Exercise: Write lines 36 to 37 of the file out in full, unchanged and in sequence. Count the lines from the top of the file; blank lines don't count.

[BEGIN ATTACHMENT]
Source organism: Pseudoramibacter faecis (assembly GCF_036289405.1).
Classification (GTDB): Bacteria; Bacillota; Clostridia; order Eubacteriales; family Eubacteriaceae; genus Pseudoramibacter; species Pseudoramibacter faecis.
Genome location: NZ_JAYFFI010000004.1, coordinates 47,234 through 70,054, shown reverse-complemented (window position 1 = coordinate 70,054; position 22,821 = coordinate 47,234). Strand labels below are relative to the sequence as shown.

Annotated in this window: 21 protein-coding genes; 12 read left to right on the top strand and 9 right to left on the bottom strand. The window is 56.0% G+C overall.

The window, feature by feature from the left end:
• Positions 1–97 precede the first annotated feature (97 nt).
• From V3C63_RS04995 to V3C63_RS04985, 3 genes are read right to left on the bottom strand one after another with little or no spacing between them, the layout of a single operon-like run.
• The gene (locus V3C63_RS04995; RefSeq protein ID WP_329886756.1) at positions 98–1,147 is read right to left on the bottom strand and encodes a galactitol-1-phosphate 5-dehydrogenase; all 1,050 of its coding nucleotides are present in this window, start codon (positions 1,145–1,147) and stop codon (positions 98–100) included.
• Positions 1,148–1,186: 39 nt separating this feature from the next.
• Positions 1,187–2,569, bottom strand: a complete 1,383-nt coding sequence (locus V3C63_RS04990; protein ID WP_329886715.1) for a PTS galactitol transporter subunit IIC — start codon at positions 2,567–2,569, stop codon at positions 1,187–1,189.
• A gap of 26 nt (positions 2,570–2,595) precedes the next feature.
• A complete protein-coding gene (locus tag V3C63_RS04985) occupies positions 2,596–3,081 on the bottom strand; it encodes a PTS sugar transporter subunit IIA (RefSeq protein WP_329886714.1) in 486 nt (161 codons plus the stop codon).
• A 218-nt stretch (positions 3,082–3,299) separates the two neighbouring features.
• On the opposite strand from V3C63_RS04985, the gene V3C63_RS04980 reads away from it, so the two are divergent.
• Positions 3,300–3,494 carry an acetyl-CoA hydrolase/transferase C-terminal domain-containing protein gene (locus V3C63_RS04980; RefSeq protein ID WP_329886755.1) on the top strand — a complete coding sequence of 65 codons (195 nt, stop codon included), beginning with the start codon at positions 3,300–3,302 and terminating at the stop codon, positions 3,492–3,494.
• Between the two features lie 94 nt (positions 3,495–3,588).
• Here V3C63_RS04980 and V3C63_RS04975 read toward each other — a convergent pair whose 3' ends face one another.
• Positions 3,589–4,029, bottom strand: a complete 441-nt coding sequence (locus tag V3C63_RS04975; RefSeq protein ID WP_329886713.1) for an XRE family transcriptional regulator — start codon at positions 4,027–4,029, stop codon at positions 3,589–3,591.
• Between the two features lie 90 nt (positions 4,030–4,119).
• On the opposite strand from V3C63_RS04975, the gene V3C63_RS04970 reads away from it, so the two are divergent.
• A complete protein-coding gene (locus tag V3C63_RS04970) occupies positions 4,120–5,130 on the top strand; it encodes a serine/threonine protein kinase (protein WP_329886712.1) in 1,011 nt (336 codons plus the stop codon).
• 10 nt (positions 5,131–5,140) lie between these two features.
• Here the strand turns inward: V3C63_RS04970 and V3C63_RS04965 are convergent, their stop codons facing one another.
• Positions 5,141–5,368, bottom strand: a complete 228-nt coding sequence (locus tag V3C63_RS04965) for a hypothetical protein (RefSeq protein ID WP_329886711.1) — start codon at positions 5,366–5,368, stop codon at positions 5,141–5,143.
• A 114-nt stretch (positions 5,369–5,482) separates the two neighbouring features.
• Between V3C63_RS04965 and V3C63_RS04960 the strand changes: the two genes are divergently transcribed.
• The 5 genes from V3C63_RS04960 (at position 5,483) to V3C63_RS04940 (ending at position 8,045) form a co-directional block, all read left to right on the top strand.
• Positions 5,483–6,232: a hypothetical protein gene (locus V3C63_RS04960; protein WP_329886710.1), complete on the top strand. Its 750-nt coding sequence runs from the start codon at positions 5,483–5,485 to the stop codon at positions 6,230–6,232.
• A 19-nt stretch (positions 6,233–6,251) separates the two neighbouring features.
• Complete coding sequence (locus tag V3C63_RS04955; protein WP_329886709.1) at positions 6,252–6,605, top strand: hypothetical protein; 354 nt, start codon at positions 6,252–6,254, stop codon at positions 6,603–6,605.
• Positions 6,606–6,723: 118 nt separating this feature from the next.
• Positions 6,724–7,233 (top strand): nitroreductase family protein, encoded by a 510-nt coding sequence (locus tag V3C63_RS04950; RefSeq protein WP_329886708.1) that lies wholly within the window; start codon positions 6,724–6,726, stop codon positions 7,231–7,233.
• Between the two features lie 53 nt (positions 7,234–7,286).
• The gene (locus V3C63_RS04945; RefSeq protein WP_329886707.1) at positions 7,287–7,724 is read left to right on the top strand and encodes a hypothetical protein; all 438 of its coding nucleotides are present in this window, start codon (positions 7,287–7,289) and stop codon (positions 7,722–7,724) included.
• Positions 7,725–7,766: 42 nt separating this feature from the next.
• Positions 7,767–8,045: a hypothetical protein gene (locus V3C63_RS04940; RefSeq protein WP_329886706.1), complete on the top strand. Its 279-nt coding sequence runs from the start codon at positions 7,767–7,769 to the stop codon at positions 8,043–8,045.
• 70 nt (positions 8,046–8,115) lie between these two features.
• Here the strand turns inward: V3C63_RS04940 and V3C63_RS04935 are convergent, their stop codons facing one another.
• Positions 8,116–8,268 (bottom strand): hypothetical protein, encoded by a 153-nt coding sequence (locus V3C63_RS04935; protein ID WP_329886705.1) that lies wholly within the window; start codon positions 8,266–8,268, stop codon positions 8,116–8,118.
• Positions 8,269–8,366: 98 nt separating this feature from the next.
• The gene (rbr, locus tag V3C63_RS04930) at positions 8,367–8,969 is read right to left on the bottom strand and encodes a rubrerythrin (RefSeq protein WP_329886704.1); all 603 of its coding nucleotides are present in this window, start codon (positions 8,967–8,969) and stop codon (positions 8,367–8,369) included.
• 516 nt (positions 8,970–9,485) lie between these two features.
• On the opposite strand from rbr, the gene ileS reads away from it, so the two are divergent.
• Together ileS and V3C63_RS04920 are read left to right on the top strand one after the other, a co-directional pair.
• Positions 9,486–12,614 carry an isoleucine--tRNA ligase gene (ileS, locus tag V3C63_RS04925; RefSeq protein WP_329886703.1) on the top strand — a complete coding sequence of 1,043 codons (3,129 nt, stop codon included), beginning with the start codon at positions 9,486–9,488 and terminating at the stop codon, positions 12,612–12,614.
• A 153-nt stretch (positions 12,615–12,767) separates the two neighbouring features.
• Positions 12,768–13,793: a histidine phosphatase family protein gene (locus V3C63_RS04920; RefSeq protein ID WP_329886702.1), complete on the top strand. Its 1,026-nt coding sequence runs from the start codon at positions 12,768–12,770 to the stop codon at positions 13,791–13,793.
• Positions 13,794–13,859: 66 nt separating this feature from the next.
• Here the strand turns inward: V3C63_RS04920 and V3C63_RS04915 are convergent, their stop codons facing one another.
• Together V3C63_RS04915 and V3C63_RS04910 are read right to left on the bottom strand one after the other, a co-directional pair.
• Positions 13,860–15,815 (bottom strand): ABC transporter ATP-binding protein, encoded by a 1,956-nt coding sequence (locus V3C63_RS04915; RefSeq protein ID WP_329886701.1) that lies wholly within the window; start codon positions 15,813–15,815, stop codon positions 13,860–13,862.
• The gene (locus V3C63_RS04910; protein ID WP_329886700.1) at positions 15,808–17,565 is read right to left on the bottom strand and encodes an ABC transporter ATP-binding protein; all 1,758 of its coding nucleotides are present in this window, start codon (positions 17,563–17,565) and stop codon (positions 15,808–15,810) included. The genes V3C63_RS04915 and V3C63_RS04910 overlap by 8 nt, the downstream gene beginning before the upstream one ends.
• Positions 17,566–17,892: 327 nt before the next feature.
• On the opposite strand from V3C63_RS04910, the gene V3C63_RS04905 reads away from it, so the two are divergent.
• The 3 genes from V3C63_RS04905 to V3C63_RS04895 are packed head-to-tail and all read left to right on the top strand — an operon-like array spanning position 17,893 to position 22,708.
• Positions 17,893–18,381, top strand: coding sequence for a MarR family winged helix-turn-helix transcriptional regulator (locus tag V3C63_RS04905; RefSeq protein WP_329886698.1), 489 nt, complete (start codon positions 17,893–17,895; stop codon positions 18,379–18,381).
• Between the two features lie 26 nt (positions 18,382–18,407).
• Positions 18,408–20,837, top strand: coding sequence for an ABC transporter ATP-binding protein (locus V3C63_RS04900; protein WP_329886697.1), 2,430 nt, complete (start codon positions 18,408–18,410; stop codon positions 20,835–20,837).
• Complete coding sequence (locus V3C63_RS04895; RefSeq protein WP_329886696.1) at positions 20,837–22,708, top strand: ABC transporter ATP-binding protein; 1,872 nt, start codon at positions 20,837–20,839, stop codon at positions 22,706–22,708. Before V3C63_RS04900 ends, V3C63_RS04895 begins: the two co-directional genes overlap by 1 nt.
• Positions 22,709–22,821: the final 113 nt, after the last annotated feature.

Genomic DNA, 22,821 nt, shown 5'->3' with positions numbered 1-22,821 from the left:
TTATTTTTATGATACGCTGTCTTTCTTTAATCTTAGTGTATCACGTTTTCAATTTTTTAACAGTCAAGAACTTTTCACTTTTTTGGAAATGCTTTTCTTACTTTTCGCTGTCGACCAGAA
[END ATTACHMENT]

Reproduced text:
• Positions 7,767–8,045: a hypothetical protein gene (locus V3C63_RS04940; RefSeq protein WP_329886706.1), complete on the top strand. Its 279-nt coding sequence runs from the start codon at positions 7,767–7,769 to the stop codon at positions 8,043–8,045.
• 70 nt (positions 8,046–8,115) lie between these two features.